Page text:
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Discussion Starter #1
Has anyone ideas on the feasability of modifying the fin keel on an aluminum IOR racer to suit cruising needs? The objective would be to take an 8'' fin, shorten by 2'', add a lead bulb to achieve a safe righting arm and extendthe keel fore and aft to cover the full length of the bulb to minimise chances of fouling. I realise it would require the services of a naval architect, but is the basic idea impractical?
 

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I would imagine that it can be done but it won''t be easy or cheap, and I am not sure that you will like the results. Structurally, I am assuming that you have a typical IOR era bolt on lead fin with or without an aluminum sump. (I am figuring lead since iron would have horrific galvanic action problems)

During the IOR era these keels were generally cast with integral keel bolts with a hooked end on them. In other owrds, these bolts would extend almost to the bottom of the lead and would have a hook rather than a nut that held the bolt in place. If you simply cut off the end of your existing keel you will risk cutting through the bolts and so will not have a good connection any longer. So to begin with you are probably talking aboat a new keel casting as well as casting a bulb.

The nice thing about an aluminum boat is that you can cut and weld almost at will, which is expecially important in this case.

You will probably have to rework the internal structure. Most aluminum IOR era boats had a system of fore and aft longitudinal stringers and athrwart ship frames. In the bilge at the area of the keel the athwartship frames (called ''floor timbers'' or simply ''floors'')were generally larger than the frames fore and aft of the keel and mast step. There was also typcially a keel stringer on either side of the bilge that distributed the loads fore and aft. To lengthen the cord of the keel you would need to add additional floors and lengthen the keel stringers. Some IOR era aluminum boats also had a space frame and that may need to get completely reworked as well. Its a lot of work but it is do-able.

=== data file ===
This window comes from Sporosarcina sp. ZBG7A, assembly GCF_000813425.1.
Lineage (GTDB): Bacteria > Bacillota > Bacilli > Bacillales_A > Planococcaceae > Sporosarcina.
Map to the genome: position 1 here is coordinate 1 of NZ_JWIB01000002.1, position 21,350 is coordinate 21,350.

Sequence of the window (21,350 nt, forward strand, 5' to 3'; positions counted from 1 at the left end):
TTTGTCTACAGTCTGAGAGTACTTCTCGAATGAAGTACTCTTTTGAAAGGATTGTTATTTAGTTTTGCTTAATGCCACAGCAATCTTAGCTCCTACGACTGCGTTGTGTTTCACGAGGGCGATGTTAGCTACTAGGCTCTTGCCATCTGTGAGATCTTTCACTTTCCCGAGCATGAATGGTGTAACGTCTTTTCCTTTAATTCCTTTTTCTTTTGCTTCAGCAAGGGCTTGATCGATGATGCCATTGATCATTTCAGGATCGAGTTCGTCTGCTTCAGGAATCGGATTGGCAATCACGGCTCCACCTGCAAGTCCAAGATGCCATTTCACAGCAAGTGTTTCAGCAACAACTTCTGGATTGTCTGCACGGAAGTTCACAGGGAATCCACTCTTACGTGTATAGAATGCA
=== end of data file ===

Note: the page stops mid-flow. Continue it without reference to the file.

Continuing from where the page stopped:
The biggest concern is the sailing ability of the finished product. IOR boats generally were tender,comparatively heavy and undercanvassed compared to non rule boats of the same era such as the J-35''s or Farr 11.6''s. They used a hull form that was very dependent on crew weight on the rail. It was less than ideal for general purposes. So here''s the problem, you need to maintain at least the original stability, and ideally get more stability than the boat originally had. If you are going to do that in a shallower keel you are going to add some combination of more weight and more surface area. These were already under canvassed boats so you will be giving up speed to the drag of the greater wetted surface and the greater imersion and the increased weight. So then you need to look at the rig a bit. and if you look at the rig you may need to look at the structure supporting the rig. And so goes a viscious circle.

So like I said, Its not easy or cheap and you probably won''t like the finished product.

BTW How big a boat is this anyway?

Regards
Jeff
 

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Discussion Starter #3
Thanks for the thoughtful reply, Jeff. I don''t (yet) have such a boat, but have been window shopping for the past few months, expecting to begin real shopping early next year. The market usually has several 50+ foot aluminum Frers or S&S designs from the early 70''s. If I''m going to buy an older boat in need of updating, my thought was to start with one of these rather than a GRP boat.
 

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If you are talking about the early 1970''s (before about 1974) you are looking at IOR I boats. These were not too bad, but are a real handful to sail shorthanded or down wind. Compared to the IOR II boats that follow, IOR I are comparatively robust,stabile and slow.

The FRP in use before 1972 tended to be less prone to blistering and also more simply engineered than the boats that follow shortly thereafter. Aluminum technology of that era was extremely primitive when compared to modern alloys, welding and forming techniques, engineering, and electrolysis protection. Making things worse is that the big aluminum racing machines of that era were not designed to be long lived. They were designed to push the envelope and win races.

There are a number of things that I would be concerned with in an aluminum IOR I boat. I would be concerned about fatigue at frames, in areas where the hull plating had a lot of shaping, and near the keel to hull joint, and deck to hull joint. Many of these aluminum boats of this era had glassed over plywood decks which are prone rot. Forming and welding techniques resulted in terribly unfair hulls that would be faired using massive quantities of filler. While epoxy and microballons were coming into use, these fillers were often polyester based. At some point the adhesion between the fillers and the aluminum will give up and you can be facing a problem that makes blisters seem like a walk in the park. I saw ''Tenacious''being refaired after the Fastnet Disaster. I could not beleive how bad her hull looked before the refairing and how much material went into refairing her.

Jeff
 
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